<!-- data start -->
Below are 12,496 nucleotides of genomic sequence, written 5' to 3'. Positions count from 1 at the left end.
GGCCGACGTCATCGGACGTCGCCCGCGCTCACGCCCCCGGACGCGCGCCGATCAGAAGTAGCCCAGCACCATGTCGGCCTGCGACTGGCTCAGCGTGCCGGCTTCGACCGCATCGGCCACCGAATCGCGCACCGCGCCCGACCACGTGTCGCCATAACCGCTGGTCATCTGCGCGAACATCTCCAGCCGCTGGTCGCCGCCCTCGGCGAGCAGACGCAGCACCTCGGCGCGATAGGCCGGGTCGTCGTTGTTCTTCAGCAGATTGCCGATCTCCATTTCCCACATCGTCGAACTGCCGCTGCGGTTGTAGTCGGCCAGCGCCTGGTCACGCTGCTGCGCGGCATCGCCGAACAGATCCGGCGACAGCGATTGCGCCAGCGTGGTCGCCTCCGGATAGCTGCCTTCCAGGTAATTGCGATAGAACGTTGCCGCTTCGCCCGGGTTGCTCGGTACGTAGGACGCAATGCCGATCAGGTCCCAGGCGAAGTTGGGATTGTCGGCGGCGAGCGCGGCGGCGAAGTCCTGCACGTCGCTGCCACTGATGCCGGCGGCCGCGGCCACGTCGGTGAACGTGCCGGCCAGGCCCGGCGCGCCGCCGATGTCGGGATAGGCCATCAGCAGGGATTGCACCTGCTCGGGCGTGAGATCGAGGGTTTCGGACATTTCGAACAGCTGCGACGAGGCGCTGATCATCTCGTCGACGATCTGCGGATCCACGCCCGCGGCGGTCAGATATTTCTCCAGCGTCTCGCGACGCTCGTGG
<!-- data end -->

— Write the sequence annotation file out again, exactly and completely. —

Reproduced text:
Below are 12,496 nucleotides of genomic sequence, written 5' to 3'. Positions count from 1 at the left end.
GGCCGACGTCATCGGACGTCGCCCGCGCTCACGCCCCCGGACGCGCGCCGATCAGAAGTAGCCCAGCACCATGTCGGCCTGCGACTGGCTCAGCGTGCCGGCTTCGACCGCATCGGCCACCGAATCGCGCACCGCGCCCGACCACGTGTCGCCATAACCGCTGGTCATCTGCGCGAACATCTCCAGCCGCTGGTCGCCGCCCTCGGCGAGCAGACGCAGCACCTCGGCGCGATAGGCCGGGTCGTCGTTGTTCTTCAGCAGATTGCCGATCTCCATTTCCCACATCGTCGAACTGCCGCTGCGGTTGTAGTCGGCCAGCGCCTGGTCACGCTGCTGCGCGGCATCGCCGAACAGATCCGGCGACAGCGATTGCGCCAGCGTGGTCGCCTCCGGATAGCTGCCTTCCAGGTAATTGCGATAGAACGTTGCCGCTTCGCCCGGGTTGCTCGGTACGTAGGACGCAATGCCGATCAGGTCCCAGGCGAAGTTGGGATTGTCGGCGGCGAGCGCGGCGGCGAAGTCCTGCACGTCGCTGCCACTGATGCCGGCGGCCGCGGCCACGTCGGTGAACGTGCCGGCCAGGCCCGGCGCGCCGCCGATGTCGGGATAGGCCATCAGCAGGGATTGCACCTGCTCGGGCGTGAGATCGAGGGTTTCGGACATTTCGAACAGCTGCGACGAGGCGCTGATCATCTCGTCGACGATCTGCGGATCCACGCCCGCGGCGGTCAGATATTTCTCCAGCGTCTCGCGACGCTCGTGG